The CEO of a private hospital in Dublin has apologized after it administered 20 leftover AstraZeneca vaccines to teachers at a private school in Co Wicklow.
The Beacon Hospital in South Dublin confirmed that it gave 20 leftover AstraZeneca vaccines to several teachers at St. Gerard's School in Bray, Co Wicklow as the vaccines needed to be used within "a very short period of time".
The story emerged today from Craig Hughes, a political correspondent with the Irish Daily Mail.
🚨🚨 The Beacon Hospital vaccinated 20 teachers at a private school... where the CEO's children attend.March 25, 2021
The hospital has since acknowledged that the decision was not in line with the HSE's sequencing guidelines as teachers are currently listed in Cohort 11 of Ireland's vaccine roll-out program.
The HSE is currently administering vaccines to people in Cohort 4 of the program, but the Beacon Hospital said in a statement that there were "over 200 HSE no shows" to vaccination appointments at the hospital after people were double-booked for vaccinations at the Aviva Stadium.
"Beacon Hospital immediately liaised with the HSE, and the majority of these excess vaccines were subsequently used for HSE staff who were redirected to Beacon Hospital throughout the afternoon," the hospital said in a statement.
The hospital said that there "limitations" as to who could receive the 20 leftover vaccines given that they were AstraZeneca vaccines.
A spokesperson for the Beacon said that the hospital decided to administer the leftover vaccines to teachers who could make it to the hospital within "the exceptionally short timeframe required".
Beacon Hospital Chief Executive Michael Cullen acknowledged that the decision was not made in line with the HSE's sequencing guidelines and apologized for the incident.
"I sincerely apologize for the upset that this decision has caused and we are updating our approach to our backup list to ensure that this situation does not arise again," Cullen said in a statement.
St. Gerard's School said that it will not be making any comment on the incident.
The Beacon Hospital came under fire on social media for the decision, with many people pointing to the 13km distance between the hospital and St. Gerard's School.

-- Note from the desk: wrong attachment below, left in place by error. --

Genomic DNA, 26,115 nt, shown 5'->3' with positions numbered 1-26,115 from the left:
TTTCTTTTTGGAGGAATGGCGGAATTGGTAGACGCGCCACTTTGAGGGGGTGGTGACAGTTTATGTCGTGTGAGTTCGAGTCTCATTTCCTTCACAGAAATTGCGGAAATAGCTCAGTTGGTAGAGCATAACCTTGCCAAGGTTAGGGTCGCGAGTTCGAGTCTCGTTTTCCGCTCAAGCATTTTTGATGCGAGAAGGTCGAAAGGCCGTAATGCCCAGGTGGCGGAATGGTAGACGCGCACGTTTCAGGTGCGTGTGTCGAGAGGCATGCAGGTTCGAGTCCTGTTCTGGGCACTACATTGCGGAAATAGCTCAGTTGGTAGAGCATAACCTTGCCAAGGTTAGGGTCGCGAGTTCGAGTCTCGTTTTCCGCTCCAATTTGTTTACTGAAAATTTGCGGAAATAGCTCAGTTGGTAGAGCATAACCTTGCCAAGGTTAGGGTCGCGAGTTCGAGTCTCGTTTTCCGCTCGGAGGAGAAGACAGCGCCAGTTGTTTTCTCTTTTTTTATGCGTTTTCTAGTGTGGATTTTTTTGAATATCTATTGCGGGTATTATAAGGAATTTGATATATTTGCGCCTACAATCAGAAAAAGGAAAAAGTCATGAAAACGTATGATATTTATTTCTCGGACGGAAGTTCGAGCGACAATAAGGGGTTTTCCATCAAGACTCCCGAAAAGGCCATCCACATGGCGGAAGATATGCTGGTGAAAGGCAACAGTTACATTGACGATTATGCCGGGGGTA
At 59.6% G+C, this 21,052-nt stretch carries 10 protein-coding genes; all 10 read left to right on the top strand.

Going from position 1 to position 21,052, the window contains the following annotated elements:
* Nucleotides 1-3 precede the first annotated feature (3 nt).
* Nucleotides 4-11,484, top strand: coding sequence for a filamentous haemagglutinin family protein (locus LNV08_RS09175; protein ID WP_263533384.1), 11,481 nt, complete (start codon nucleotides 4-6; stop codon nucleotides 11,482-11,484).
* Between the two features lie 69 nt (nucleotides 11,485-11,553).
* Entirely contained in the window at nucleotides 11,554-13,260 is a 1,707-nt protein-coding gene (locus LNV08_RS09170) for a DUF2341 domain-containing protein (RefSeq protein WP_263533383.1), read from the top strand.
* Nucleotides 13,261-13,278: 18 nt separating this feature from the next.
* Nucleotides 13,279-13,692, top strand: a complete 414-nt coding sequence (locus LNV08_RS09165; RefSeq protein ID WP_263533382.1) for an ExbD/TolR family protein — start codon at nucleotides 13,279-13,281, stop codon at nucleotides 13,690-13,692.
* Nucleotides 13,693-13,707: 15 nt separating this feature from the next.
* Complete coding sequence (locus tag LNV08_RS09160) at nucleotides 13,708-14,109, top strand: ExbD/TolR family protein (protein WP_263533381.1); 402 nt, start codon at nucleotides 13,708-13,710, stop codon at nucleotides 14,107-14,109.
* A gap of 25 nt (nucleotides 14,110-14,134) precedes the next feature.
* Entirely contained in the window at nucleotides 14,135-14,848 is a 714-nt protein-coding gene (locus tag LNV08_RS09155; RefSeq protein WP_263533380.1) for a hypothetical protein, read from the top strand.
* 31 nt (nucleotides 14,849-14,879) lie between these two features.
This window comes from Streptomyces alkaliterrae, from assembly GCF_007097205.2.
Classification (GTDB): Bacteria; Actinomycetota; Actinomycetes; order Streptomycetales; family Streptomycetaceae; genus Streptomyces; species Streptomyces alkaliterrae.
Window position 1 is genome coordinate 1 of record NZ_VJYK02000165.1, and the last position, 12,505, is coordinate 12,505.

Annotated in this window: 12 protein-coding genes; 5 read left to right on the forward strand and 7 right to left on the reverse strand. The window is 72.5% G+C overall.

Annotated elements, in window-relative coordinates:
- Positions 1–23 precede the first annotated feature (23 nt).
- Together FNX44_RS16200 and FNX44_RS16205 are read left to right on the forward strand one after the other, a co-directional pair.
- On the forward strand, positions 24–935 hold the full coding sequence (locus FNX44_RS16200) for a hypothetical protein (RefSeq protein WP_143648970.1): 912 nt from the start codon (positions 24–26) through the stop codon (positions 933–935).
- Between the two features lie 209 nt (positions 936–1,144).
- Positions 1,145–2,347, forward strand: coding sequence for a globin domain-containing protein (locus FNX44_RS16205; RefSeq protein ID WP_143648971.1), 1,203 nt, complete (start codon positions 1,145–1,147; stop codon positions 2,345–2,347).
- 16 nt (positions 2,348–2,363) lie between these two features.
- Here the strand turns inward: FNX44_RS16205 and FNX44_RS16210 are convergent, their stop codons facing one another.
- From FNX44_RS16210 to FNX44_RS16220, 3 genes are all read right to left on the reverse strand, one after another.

There are several public and private schools within 13km of the hospital and Sinn Féin TD John Brady said that the incident "smacked of the well-heeled looking after the well-heeled".
"Public confidence in the rollout is fast-eroding. If there is a risk of vaccination waste, it is frontline workers and at-risk groups who must be fast-tracked," he said.
HSE CEO Paul Reid that the incident was "extremely annoying and frustrating" for the public and the HSE, while Ireland's Minister for Health Stephen Donnelly said that "no private school should have received vaccines from a private hospital."
No private school should have received vaccines from a private hospital. The protocols are crystal clear on having a backup list of people available from the priority cohorts. We are prioritising our most vulnerable right now, as it should be.— Stephen Donnelly (@DonnellyStephen) March 26, 2021
Aoife Stokes, whose mother is receiving cancer treatment at the Beacon and is Cohort 4 of the vaccine roll-out, said that she was "absolutely livid" with the hospital's decision to administer vaccines to teachers at St. Gerard's,
She said that her mother lived within 13km of the hospital and said that she was "absolutely shocked" that the hospital didn't consider patients for a standby list first.
"It's just really difficult for people like us to understand," Stokes told Today with Claire Byrne on RTÉ Radio 1. "I'm sure the Beacon have all the information about who lives close by and who could potentially be called on at short notice to come in for the vaccine."
My mother is undergoing ongoing treatment at the Beacon for cancer - she’s category 4 and could have been up there in ten minutes to receive a vaccine. They are telling us they have no information on when they’ll have a vaccine for her.— Aoife Stokes (@aoifstokes) March 26, 2021